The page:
Ariz. Immigration Debate Zeros in on Baseball
A court suit from 15-year Tucson police veteran Martin Escobar was one of three filed Thursday, less than a week after Republican Gov. Jan Brewer signed the bill that critics claim is unconstitutional and fear will lead to racial profiling.
U.S. Attorney General Eric Holder has said the federal , which requires local and state law enforcement to question people about their immigration status if there's reason to suspect they're in the country illegally, and which makes it a state crime to be in the United States illegally.
Brewer and other backers say the state law is necessary amid the federal government's failure to secure the border and growing anxiety over crime related to illegal immigration.
CBS News correspondent Bill Whitaker reports 70 percent of Arizona residents say they're in favor of the law, according to a new poll.
2 Lawsuits Challenge Immigration Ariz. Law
"Mexican-Americans are not going to take this lying down," singer Linda Ronstadt, a Tucson native, said at a news conference on a lawsuit planned by the American Civil Liberties Union, the Mexican American Legal Defense and Educational Fund and the National Immigration Law Center.
Colombian singer to meet the city's police chief and mayor amid her concerns the measure would violate human and civil rights.
"It goes against all human dignity." she said.
At the Billboard Latin Music Awards ceremony in Puerto Rico, singer Ricky Martin denounced the law, too, saying it "makes no sense."
Arizona is already getting hit in the pocketbook, reports Whitaker. Cities across the country are threatening to boycott the state and eight conventions have decided to pull out of Phoenix - each could cost the city up to $45,000.
While divisive debate over the law swirled nationwide, Arizona lawmakers Thursday approved modifications to the law that requires local and state law enforcement to question people about their immigration status if there's reason to suspect they're in the country illegally, and makes it a state crime to be in the United States illegally.
The changes include strengthening restrictions against using race or ethnicity as the basis for questioning by police and specifying that possible violations of local civil ordinances can trigger questioning on immigration status.
The law's sponsor, Republican Sen. Russell Pearce, characterized those changes as clarifications "just to take away the silly arguments and the games, the dishonesty that's been played."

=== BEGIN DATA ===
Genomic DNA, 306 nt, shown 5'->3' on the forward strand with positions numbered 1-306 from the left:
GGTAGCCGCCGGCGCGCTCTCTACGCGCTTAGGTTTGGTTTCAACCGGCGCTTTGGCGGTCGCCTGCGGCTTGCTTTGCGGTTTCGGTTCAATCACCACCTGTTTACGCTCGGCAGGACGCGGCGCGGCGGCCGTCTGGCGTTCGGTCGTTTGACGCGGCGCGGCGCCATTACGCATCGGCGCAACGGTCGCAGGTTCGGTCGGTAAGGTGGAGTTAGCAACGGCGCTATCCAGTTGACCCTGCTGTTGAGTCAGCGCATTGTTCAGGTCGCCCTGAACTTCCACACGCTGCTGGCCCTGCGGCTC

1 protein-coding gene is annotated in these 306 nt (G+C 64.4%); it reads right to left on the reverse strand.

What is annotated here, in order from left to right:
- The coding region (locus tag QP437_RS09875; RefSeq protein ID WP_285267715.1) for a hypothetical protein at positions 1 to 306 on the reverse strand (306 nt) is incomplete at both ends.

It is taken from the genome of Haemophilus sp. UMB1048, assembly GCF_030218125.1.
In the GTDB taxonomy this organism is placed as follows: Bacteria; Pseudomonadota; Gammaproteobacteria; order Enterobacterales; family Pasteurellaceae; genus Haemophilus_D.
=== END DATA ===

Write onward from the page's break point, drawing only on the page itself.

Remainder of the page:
Some Latin nations also entered the debate.
In Mexico City, Mayor Marcelo Ebrard announced he would try to join lawsuits seeking to overturn the law, with a statement from his office calling the measure "a planned Apartheid against Mexicans."
And officials in El Salvador urged countrymen to avoid traveling to Arizona, according to the Foreign Ministry. In Nicaragua, officials called on the Organization of American States and the United Nations "to take the necessary measures to safeguard the rights of the Hispanic population."
The National Coalition of Latino Clergy and Christian Leaders , and sought an injunction preventing authorities from enforcing the law. The group argued that federal law pre-empts state regulation of national borders, and that Arizona's law violates due process rights by letting police detain suspected illegal immigrants before they're convicted.
In filing his suit, Escobar, argued that there's no way for officers to confirm a person's immigration status without impeding investigations, and that the new law violates constitutional rights. Tucson police said Escobar acted on his own.
Separately, a Phoenix police officer filed a lawsuit arguing he'll be sued whether he enforces the law or not, either for violating civil rights or for refusing to enforce it.
At least three Arizona cities - Phoenix, Flagstaff and Tucson - are considering legal action to block the law.
About 40 immigrant rights activists gathered outside Wrigley Field in Chicago Thursday as the Cubs open a four-game series against the Diamondbacks. A small plane toting a banner criticizing the law circled the stadium. A Cubs spokesman declined to comment, while Arizona manager A.J. Hinch said the team was there to play baseball.
Politicians from around the country also weighed in. Colorado Gov. Bill Ritter said he would veto a new law like the one in Arizona, while Texas Republican Gov. Rick Perry said such a law would be wrong for his state because it has a tradition of rejecting harsh anti-immigrant policies.
Supporters of the new law also were vocal outside Arizona.
A group of conservative state lawmakers in Oklahoma said they plan to introduce a bill similar to Arizona's. In Texas, Rep. Debbie Riddle, a Republican, said she will introduce a measure similar to the Arizona law in the January legislative session. And Republicans running for governor in Colorado and Minnesota expressed support for the crackdown.